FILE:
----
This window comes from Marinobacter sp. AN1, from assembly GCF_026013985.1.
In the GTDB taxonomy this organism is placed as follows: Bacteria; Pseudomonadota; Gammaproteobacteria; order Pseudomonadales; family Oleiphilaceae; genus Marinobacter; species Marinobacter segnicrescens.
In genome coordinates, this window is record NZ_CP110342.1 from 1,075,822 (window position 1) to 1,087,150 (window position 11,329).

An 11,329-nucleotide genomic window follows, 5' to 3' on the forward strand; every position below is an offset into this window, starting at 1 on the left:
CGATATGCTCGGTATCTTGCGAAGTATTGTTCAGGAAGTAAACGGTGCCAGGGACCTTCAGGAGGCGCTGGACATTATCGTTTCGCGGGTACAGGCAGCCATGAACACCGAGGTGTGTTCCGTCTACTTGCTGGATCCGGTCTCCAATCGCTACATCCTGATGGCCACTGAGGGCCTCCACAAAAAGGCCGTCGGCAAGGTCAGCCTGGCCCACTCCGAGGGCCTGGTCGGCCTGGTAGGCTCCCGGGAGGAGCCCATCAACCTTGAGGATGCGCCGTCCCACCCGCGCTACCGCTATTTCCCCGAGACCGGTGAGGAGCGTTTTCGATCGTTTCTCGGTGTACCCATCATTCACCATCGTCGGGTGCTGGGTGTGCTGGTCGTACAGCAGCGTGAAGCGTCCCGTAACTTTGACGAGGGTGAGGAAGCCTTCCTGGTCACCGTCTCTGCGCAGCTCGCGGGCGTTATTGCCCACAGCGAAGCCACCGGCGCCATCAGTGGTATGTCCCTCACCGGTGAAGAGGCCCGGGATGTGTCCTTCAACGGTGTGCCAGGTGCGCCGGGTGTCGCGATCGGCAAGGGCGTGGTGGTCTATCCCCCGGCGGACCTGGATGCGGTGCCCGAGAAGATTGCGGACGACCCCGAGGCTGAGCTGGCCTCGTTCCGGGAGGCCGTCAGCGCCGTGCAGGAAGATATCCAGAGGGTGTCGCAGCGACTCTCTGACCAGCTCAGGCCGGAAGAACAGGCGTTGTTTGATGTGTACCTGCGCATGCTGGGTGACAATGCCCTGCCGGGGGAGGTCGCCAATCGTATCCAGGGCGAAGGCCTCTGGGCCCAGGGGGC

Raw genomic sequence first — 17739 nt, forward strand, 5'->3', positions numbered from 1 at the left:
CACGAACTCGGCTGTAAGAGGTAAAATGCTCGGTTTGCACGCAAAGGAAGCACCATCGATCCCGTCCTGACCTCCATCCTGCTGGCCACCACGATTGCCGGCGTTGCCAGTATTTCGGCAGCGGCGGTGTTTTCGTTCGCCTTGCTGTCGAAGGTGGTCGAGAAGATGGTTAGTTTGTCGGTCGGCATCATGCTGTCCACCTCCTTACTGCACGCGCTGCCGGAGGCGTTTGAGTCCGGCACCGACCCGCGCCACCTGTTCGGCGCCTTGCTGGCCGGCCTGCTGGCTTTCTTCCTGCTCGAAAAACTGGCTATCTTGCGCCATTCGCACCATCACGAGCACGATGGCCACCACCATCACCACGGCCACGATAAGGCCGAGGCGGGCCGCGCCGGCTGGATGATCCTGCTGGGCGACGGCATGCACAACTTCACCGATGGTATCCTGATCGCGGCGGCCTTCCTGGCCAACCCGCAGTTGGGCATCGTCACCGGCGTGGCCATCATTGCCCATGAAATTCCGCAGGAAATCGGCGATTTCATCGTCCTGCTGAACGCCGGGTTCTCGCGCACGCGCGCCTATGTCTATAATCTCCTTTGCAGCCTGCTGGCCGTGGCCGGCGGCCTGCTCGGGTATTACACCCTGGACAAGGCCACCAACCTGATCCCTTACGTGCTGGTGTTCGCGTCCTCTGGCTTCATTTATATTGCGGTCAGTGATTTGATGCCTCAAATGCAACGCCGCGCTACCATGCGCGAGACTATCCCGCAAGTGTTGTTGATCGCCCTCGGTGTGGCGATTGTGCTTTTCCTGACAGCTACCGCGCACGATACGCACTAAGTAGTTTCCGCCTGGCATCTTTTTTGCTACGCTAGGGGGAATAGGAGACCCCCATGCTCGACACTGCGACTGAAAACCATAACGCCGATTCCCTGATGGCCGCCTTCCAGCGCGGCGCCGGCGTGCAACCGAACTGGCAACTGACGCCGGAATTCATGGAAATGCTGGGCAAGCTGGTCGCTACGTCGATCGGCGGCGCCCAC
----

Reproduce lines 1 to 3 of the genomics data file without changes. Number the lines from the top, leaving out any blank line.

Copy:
This window comes from Marinobacter sp. AN1, from assembly GCF_026013985.1.
In the GTDB taxonomy this organism is placed as follows: Bacteria; Pseudomonadota; Gammaproteobacteria; order Pseudomonadales; family Oleiphilaceae; genus Marinobacter; species Marinobacter segnicrescens.
In genome coordinates, this window is record NZ_CP110342.1 from 1,075,822 (window position 1) to 1,087,150 (window position 11,329).